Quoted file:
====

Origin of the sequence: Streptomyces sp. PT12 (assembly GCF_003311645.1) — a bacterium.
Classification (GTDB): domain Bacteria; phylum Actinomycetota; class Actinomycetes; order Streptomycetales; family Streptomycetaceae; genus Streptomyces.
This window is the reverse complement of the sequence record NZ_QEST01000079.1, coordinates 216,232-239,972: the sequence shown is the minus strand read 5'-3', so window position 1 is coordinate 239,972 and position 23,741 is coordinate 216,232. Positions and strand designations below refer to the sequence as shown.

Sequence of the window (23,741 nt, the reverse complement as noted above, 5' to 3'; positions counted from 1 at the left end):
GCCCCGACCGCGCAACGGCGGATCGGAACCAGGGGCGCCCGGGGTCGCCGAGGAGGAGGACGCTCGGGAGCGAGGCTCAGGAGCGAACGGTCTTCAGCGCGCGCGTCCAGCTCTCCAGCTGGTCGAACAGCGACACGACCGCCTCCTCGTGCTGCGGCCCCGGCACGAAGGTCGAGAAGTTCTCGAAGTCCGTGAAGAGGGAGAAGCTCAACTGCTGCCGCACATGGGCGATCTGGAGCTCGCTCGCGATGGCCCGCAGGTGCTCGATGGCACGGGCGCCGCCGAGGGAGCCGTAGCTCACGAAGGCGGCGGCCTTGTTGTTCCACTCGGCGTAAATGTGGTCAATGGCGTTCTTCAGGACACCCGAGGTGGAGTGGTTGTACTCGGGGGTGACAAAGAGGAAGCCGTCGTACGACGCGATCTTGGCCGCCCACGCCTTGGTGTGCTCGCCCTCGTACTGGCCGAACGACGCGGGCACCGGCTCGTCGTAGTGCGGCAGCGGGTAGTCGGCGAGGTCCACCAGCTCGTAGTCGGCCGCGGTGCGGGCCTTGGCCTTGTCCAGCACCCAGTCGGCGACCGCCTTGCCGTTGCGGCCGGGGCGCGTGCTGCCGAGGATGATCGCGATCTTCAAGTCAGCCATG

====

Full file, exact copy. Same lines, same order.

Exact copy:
Origin of the sequence: Streptomyces sp. PT12 (assembly GCF_003311645.1) — a bacterium.
Classification (GTDB): domain Bacteria; phylum Actinomycetota; class Actinomycetes; order Streptomycetales; family Streptomycetaceae; genus Streptomyces.
This window is the reverse complement of the sequence record NZ_QEST01000079.1, coordinates 216,232-239,972: the sequence shown is the minus strand read 5'-3', so window position 1 is coordinate 239,972 and position 23,741 is coordinate 216,232. Positions and strand designations below refer to the sequence as shown.

Sequence of the window (23,741 nt, the reverse complement as noted above, 5' to 3'; positions counted from 1 at the left end):
GCCCCGACCGCGCAACGGCGGATCGGAACCAGGGGCGCCCGGGGTCGCCGAGGAGGAGGACGCTCGGGAGCGAGGCTCAGGAGCGAACGGTCTTCAGCGCGCGCGTCCAGCTCTCCAGCTGGTCGAACAGCGACACGACCGCCTCCTCGTGCTGCGGCCCCGGCACGAAGGTCGAGAAGTTCTCGAAGTCCGTGAAGAGGGAGAAGCTCAACTGCTGCCGCACATGGGCGATCTGGAGCTCGCTCGCGATGGCCCGCAGGTGCTCGATGGCACGGGCGCCGCCGAGGGAGCCGTAGCTCACGAAGGCGGCGGCCTTGTTGTTCCACTCGGCGTAAATGTGGTCAATGGCGTTCTTCAGGACACCCGAGGTGGAGTGGTTGTACTCGGGGGTGACAAAGAGGAAGCCGTCGTACGACGCGATCTTGGCCGCCCACGCCTTGGTGTGCTCGCCCTCGTACTGGCCGAACGACGCGGGCACCGGCTCGTCGTAGTGCGGCAGCGGGTAGTCGGCGAGGTCCACCAGCTCGTAGTCGGCCGCGGTGCGGGCCTTGGCCTTGTCCAGCACCCAGTCGGCGACCGCCTTGCCGTTGCGGCCGGGGCGCGTGCTGCCGAGGATGATCGCGATCTTCAAGTCAGCCATG